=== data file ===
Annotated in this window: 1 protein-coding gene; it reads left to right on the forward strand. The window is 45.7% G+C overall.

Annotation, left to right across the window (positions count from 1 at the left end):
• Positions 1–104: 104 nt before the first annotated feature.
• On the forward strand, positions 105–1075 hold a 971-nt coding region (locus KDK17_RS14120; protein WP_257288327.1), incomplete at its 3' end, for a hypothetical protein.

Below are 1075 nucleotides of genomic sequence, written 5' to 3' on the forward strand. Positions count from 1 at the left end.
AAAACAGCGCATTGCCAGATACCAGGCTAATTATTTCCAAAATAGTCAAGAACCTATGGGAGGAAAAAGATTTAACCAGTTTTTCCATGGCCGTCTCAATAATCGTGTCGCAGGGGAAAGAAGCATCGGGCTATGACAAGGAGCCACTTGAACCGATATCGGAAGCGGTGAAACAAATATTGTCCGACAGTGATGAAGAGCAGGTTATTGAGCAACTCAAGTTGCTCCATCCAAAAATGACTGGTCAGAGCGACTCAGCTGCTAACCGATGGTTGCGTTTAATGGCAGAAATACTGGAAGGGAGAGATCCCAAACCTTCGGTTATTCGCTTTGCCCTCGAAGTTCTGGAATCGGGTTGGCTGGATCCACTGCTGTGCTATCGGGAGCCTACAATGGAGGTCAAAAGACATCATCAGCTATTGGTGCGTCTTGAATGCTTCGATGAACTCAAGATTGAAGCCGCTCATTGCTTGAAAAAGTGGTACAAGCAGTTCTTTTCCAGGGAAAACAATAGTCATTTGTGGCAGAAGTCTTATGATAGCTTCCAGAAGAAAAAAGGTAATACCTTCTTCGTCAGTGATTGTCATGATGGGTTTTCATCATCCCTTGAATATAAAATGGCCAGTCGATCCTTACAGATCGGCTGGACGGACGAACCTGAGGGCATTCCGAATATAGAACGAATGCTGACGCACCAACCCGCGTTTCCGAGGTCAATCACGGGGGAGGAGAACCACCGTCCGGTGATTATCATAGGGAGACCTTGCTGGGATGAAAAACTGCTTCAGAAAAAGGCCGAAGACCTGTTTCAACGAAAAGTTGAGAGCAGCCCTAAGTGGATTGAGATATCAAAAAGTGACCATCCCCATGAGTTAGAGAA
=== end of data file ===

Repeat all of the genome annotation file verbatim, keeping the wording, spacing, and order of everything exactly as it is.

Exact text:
Annotated in this window: 1 protein-coding gene; it reads left to right on the forward strand. The window is 45.7% G+C overall.

Annotation, left to right across the window (positions count from 1 at the left end):
• Positions 1–104: 104 nt before the first annotated feature.
• On the forward strand, positions 105–1075 hold a 971-nt coding region (locus KDK17_RS14120; protein WP_257288327.1), incomplete at its 3' end, for a hypothetical protein.

Below are 1075 nucleotides of genomic sequence, written 5' to 3' on the forward strand. Positions count from 1 at the left end.
AAAACAGCGCATTGCCAGATACCAGGCTAATTATTTCCAAAATAGTCAAGAACCTATGGGAGGAAAAAGATTTAACCAGTTTTTCCATGGCCGTCTCAATAATCGTGTCGCAGGGGAAAGAAGCATCGGGCTATGACAAGGAGCCACTTGAACCGATATCGGAAGCGGTGAAACAAATATTGTCCGACAGTGATGAAGAGCAGGTTATTGAGCAACTCAAGTTGCTCCATCCAAAAATGACTGGTCAGAGCGACTCAGCTGCTAACCGATGGTTGCGTTTAATGGCAGAAATACTGGAAGGGAGAGATCCCAAACCTTCGGTTATTCGCTTTGCCCTCGAAGTTCTGGAATCGGGTTGGCTGGATCCACTGCTGTGCTATCGGGAGCCTACAATGGAGGTCAAAAGACATCATCAGCTATTGGTGCGTCTTGAATGCTTCGATGAACTCAAGATTGAAGCCGCTCATTGCTTGAAAAAGTGGTACAAGCAGTTCTTTTCCAGGGAAAACAATAGTCATTTGTGGCAGAAGTCTTATGATAGCTTCCAGAAGAAAAAAGGTAATACCTTCTTCGTCAGTGATTGTCATGATGGGTTTTCATCATCCCTTGAATATAAAATGGCCAGTCGATCCTTACAGATCGGCTGGACGGACGAACCTGAGGGCATTCCGAATATAGAACGAATGCTGACGCACCAACCCGCGTTTCCGAGGTCAATCACGGGGGAGGAGAACCACCGTCCGGTGATTATCATAGGGAGACCTTGCTGGGATGAAAAACTGCTTCAGAAAAAGGCCGAAGACCTGTTTCAACGAAAAGTTGAGAGCAGCCCTAAGTGGATTGAGATATCAAAAAGTGACCATCCCCATGAGTTAGAGAA